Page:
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 Articles and Advice

 Juggling Multiple Prospective Employers

By Joe Stein

What a tremendous position for a Job Seeker to be in…having to manage multiple employers pursuing them. Sounds like a dream come true and, in many ways, it is, as long as you juggle these prospective employers properly. Handle this situation improperly and you may find yourself with no prospective employers courting you.
The following are some tips for Job Seekers who find themselves managing multiple suitors.
·         Don’t accept a position with the intention of keeping your options open. Western New York is a small community and this is a great way to burn bridges. Once you have said “yes” to an offer, then you have made a commitment to that organization. A key to avoid being placed in this situation is to know what you want and weigh each offer to your criteria, prior to selection. This will allow you to weed out those offers that do not measure up. My exception to this rule is when you have accepted the offer and either the terms of your agreement changed on the employer end, or once you start, you have found that the position has been misrepresented. 
·         If you do decide that you must accept a different position than the one you originally accepted, then inform the other company immediately. It is tempting to avoid the situation until the day you are to start and then leave a voice message. This, in my opinion, just makes a bad situation worse. Let your “new” employer know personally with a phone call, speaking directly to the Hiring Manager. I know this will be a tough conversation, as I am sure the Hiring Manager will be disappointed, but it is the right thing to do. Be sure to sincerely thank the person for their time and interest in you.
·         A real skill, when listening to multiple prospective employers, is how to delay your interested employers. This is especially crucial when you have received one offer, but are expecting to receive another. A start is to explain to the offering party that you will need a few days to contemplate. Leverage your spouse/family, if possible, explaining how you want to include them in the decision. You may also have a few legitimate questions that they will need to answer and, therefore, buying yourself some time. If there is a piece of information not provided in detail yet, such as benefits information, then that can be requested. You can then call the other employer and explain to them that you do not mean to rush them and you respect their need to make the right decision, but that you are reviewing an offer. When you have this conversation, stress how truly interested you are in this company and the position, and that you would love an offer by them, prior to your deadline. At this point, the other employer can put some speed in their process, or decide they are not ready and pass.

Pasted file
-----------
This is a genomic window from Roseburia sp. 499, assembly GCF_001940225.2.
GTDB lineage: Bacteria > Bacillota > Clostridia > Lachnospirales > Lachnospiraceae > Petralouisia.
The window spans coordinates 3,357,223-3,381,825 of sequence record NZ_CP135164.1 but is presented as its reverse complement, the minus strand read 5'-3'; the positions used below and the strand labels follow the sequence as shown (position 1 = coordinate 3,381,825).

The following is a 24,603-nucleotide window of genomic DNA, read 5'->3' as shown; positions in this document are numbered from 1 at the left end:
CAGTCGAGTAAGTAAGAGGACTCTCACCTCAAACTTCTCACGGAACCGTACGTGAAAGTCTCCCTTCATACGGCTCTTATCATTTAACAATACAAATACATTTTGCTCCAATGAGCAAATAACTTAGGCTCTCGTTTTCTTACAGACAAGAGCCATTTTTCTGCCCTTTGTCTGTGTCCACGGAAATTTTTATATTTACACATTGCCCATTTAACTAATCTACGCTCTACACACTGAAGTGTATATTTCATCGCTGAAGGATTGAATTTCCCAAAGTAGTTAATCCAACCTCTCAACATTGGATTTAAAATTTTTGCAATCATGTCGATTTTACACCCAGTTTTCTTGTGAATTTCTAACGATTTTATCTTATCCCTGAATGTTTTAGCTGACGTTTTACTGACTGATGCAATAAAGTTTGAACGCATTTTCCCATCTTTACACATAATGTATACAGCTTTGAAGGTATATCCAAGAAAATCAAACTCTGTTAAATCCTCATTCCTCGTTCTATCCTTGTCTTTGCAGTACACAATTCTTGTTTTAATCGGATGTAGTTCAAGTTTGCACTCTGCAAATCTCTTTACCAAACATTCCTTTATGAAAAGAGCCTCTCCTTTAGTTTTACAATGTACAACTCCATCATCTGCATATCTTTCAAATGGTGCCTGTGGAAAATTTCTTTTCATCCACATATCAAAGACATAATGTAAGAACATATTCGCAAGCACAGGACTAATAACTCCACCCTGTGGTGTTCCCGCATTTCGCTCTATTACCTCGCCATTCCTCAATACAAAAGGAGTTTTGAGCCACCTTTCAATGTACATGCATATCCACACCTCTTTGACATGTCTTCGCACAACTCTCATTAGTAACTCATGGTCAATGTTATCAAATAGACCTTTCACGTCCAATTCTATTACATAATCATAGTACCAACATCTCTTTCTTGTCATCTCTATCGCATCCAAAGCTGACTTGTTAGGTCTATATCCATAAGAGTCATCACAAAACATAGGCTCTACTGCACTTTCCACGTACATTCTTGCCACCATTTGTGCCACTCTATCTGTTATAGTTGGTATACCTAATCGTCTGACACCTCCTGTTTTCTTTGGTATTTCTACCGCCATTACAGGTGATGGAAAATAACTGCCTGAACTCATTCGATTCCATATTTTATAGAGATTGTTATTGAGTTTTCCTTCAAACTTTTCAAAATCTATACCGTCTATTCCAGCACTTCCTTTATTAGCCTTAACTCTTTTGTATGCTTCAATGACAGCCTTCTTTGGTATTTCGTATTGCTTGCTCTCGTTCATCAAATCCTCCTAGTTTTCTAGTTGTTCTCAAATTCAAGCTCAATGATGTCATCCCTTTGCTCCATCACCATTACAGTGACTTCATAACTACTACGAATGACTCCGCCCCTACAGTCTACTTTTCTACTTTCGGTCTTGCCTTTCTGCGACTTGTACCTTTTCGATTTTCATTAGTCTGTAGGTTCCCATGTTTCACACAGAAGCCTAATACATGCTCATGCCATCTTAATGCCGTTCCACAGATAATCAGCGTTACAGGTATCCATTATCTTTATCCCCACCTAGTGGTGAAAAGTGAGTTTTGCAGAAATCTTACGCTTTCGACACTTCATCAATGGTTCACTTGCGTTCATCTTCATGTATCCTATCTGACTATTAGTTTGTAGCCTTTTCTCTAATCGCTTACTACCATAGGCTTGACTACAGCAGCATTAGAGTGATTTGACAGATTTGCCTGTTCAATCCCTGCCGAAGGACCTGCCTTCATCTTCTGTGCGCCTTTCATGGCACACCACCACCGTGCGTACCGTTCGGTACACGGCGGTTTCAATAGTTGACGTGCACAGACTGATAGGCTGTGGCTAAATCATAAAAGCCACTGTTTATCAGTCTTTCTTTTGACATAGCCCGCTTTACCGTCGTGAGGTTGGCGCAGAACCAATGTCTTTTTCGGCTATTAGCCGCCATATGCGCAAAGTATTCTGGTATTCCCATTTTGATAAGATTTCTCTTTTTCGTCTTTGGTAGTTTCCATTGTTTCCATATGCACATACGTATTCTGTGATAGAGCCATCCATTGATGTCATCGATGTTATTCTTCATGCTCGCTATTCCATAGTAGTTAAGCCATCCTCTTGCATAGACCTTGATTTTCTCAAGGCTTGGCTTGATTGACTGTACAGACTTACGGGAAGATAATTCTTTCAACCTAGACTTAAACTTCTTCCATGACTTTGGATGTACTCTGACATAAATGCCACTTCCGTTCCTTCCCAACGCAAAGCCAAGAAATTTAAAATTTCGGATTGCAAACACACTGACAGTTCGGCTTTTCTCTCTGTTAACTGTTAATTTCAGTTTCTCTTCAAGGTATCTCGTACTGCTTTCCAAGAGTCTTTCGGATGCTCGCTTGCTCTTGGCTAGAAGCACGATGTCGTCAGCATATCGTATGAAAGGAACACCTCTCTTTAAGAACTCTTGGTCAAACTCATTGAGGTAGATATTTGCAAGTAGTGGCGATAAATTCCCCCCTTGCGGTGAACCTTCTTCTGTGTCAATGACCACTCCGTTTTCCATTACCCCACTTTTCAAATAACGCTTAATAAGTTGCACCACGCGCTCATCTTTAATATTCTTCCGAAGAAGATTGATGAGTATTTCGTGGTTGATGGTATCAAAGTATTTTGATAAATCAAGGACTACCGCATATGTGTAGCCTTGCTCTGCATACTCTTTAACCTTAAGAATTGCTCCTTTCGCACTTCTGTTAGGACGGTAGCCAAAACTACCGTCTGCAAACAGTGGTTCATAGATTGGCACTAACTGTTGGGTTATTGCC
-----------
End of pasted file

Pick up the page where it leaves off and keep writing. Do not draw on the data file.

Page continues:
·         A key, in any of this jugging is to make sure that all parties feel that they are your priority. In particular, the organization you are most interested in, needs to believe you are most excited about them. Very few employers are naïve enough to believe you are only focusing on them. If anything, having a little competition will sometimes make an employer more interested in the candidate. In any situation, however, it is not wise to flaunt your options in the process (if you inform them at all). If you have a professional need to bring up other suitors, then do so, but in a fashion that does not appear like braggadocio.
·         You may be asked about how your job search is going. I know that I like to ask this one when I am interviewing. My recommendation is that you speak generally about how you are speaking with a few different companies. Stress that you are being particular in your job search, and not just applying for every opening out there. Emphasize how excited you are about the opportunity with the prospective employer you are speaking with.
·         If you do have the luxury of having two offers, then compare the two very closely on a side-by-side basis. Compare this review with your priorities in a new position. Whatever company “loses” this upon completion should receive a personal phone call from you thanking them for their interest.
·         Be cautious with “making up” offers to create competition. For one, the prospective employer may decide to pull back their interest fearing you are not committed or because they want to avoid a bidding war. Also, Western New York can be such a tight-knit community that your fib may come back to haunt you if called out on it.
Having multiple companies interested in your services is an enviable position to be in. This situation does require some savviness to ensure the situation will prove to be a positive for you. 
As always, best of luck in your job search.
The following has been prepared for the general information of WNY Jobs readers. It is not meant to provide advice with respect to any specific legal or policy matter and should not be acted upon without verification by the reader.